Arabs renew backing for indirect talks despite 'no Israeli conviction'

The Arab League decision to endorse so-called proximity talks was taken by the committee of foreign ministers after "guarantees" by US President Barack Obama in a letter to Abbas.

Arabs renew backing for indirect talks despite 'no Israeli conviction'

The Arab League on Saturday gave its backing to indirect Palestinian-Israeli peace talks being pushed by Washington, but also said it doubts the Jewish state's commitment to the process.

Arab League Secretary General Amr Moussa told reporters after a meeting of Arab officials in Cairo that the regional body would back indirect negotiations between Palestinian and Israeli officials.

"The timeframe of indirect talks will not change from what was agreed to in March, and there will be no change from indirect talks to direct talks until after the outcome of indirect talks has been assessed," he said.

"Even if one more settlement"

Chief Palestinian negotiator, Saeb Erekat, warned, however, that any Israeli construction in the disputed east Jerusalem neighbourhood that first torpedoed earlier planned proximity talks will stop the Palestinians from indirectly negotiating.

"If they build one unit out of the 1,600, we will not go to the talks," he said of Israeli plans to build more settlements in the holy city.

He said a final decision would be made by the Palestinian Liberation Organisation executive committee next week. "It was a very positive meeting and they made a consultative decision on engagement in proximity talks for four months."

In March the Palestinians, with Arab backing, reluctantly agreed to indirect US-brokered talks for a period of four months, but those plans collapsed days later when Israel announced during a visit by US Vice President Joe Biden that it would build 1,600 new settlements in east Jerusalem.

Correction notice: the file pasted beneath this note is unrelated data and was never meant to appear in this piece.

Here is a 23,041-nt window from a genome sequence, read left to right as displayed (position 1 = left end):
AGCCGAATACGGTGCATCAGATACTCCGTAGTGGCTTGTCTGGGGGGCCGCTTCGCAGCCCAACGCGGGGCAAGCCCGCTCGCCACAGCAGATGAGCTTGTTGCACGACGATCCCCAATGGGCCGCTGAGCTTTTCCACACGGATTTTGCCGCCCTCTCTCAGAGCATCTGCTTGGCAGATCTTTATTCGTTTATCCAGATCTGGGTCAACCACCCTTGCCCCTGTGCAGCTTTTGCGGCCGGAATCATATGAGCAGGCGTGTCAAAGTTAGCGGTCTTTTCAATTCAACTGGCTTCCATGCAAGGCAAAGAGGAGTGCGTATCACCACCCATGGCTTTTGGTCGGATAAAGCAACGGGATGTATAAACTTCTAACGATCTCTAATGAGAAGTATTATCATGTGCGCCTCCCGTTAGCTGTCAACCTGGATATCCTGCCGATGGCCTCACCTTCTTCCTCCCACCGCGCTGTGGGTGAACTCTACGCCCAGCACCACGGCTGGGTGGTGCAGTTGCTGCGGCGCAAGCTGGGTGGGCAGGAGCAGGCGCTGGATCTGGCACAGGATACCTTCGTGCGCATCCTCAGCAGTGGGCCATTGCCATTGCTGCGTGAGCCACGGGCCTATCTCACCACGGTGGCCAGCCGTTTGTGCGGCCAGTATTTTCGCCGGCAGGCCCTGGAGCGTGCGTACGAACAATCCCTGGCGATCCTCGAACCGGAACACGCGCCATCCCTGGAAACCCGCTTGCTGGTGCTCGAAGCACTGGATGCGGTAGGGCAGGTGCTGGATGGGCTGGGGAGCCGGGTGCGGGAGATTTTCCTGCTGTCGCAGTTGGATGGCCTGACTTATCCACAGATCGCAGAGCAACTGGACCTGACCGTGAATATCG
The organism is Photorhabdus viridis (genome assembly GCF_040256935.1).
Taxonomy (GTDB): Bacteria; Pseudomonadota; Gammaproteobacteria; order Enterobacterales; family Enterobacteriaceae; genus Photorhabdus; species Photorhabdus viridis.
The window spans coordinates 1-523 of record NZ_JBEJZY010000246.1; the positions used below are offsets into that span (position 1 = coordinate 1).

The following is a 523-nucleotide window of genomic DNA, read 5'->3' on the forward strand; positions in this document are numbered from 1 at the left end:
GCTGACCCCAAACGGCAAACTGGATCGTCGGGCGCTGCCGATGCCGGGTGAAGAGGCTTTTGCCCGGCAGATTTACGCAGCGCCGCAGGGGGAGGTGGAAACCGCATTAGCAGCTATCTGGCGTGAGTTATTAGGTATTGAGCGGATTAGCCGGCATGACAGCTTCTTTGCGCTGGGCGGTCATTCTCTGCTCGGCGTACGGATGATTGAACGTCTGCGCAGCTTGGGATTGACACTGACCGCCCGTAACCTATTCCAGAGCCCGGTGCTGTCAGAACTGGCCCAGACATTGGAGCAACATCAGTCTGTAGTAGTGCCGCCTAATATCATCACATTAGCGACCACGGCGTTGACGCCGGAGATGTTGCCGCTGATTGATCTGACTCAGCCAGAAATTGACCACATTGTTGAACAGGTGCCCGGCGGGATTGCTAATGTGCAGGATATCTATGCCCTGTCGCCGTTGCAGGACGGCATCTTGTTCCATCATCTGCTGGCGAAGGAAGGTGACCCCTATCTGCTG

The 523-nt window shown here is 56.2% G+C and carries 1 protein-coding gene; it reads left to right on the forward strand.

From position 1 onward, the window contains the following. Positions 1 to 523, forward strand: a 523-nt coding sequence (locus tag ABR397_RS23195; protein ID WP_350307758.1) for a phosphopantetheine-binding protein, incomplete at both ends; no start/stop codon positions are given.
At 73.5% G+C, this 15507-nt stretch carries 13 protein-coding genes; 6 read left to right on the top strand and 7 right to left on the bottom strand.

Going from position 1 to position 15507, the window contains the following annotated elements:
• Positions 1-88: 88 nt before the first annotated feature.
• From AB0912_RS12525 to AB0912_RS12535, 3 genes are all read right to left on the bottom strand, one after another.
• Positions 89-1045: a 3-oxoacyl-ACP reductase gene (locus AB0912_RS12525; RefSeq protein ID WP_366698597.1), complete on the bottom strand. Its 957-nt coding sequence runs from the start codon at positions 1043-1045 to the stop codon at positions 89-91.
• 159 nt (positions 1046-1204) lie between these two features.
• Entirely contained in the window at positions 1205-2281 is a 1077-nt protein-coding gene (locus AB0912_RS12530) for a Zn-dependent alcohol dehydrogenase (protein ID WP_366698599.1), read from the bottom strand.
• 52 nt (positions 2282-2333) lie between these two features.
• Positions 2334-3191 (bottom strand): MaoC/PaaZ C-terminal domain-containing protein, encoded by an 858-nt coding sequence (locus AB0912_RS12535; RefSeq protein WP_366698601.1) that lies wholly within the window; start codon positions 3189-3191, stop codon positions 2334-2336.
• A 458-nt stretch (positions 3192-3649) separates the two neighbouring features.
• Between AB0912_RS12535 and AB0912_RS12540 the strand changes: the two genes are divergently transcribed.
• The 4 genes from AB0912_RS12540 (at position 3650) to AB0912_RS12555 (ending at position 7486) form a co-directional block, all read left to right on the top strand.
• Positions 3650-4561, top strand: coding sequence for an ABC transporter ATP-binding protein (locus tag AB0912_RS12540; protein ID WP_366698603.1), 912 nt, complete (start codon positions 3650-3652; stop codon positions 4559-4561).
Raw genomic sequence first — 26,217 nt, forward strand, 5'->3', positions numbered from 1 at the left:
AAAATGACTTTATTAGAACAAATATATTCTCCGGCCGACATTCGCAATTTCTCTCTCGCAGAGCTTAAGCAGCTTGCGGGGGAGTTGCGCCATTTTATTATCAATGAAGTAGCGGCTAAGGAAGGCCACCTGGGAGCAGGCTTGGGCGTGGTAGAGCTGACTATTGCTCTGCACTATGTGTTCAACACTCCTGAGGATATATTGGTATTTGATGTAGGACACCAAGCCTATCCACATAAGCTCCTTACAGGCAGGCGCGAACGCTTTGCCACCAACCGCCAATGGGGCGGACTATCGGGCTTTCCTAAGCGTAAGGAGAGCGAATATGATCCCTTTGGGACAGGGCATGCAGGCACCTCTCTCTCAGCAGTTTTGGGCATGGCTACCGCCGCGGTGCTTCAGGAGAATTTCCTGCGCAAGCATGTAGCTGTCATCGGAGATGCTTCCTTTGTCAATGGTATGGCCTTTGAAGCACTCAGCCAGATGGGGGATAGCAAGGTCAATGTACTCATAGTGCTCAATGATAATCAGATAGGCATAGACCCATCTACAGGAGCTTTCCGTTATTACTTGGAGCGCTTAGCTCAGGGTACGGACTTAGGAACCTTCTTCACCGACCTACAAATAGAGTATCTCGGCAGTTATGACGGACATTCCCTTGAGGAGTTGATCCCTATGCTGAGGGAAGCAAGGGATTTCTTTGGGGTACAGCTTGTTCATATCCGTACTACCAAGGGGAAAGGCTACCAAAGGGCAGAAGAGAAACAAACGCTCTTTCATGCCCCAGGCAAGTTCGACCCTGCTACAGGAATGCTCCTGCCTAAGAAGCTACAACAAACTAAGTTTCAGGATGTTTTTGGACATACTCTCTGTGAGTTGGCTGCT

The announcement angered the United States that called it "an insult" and the international community.

"Obama guarantees"

The Arab League decision to endorse so-called proximity talks was taken by the committee of foreign ministers after "guarantees" by US President Barack Obama in a letter to Palestinian president Mahmud Abbas.

"Despite the lack of conviction of the Israeli side in achieving peace, the committee affirms what was agreed on the 2nd of March 2010 in regards to the time period for the indirect negotiations," the statement said.

It was referring to a decision, taken before the Israeli settlements announcement, by Arab foreign ministers to back one last round of indirect peace talks between Israel and the Palestinians within a four-month deadline.

"Steps on ICC"

Saturday's League statement said it reaffirmed that the negotiations must "demand a complete end to settlements in the occupied Palestinian territories, including Jerusalem."

It added that it will take steps to refer "illegal Israeli measures in Jerusalem and occupied lands to the International Court of Justice."

Qatari Prime Minister Sheikh Hamad bin Jassem al-Thani told a news conference that the time period for indirect talks was two months, by when their usefulness would be assessed.

"If these negotiations go well, we will extend the period." He also said he believed the talks would begin "in the coming days."

"We do not trust Israel, and we said that before. We have found positive indicators from the US mediator. We are now talking with the US mediator, and we are giving these extensions to the US mediator."

Israeli settlements?

Israeli Prime Minister Benjamin Netanyahu's spokesman said the prime minister "welcomed" the Arab League decision, adding that Israel wants to renew the peace talks with the Palestinians any time and any place, on condition this is done "without preconditions".

Syria and Lebanon did not support the Arab League statement, Syria's ambassador said.

"This committee has exceeded its authority and given the Palestinians the green light to start indirect talks without the Israelis taking steps on the ground," Yousef al-Ahmed said.

On Friday, U.S. Secretary of State Hillary Clinton said she expected indirect talks to begin next week with U.S. special envoy George Mitchell returning to the region to try to energise a peace process.

An Israeli political official said Mitchell was expected to visit the region on Monday.

Abbas had demanded Israel freeze settlements before he would come to the negotiating table. But Reuters news agency said, "Palestinian sources" have suggested he might accept a delay to some Jewish housing projects instead and have spoken of an unwritten commitment from Mitchell to assign blame publicly to any party that jeopardises the talks.

Erekat said the Palestinian side had been given "positive indications" by the United States but declined to elaborate.

Agencies

Last Mod: 02 Mayıs 2010, 15:46
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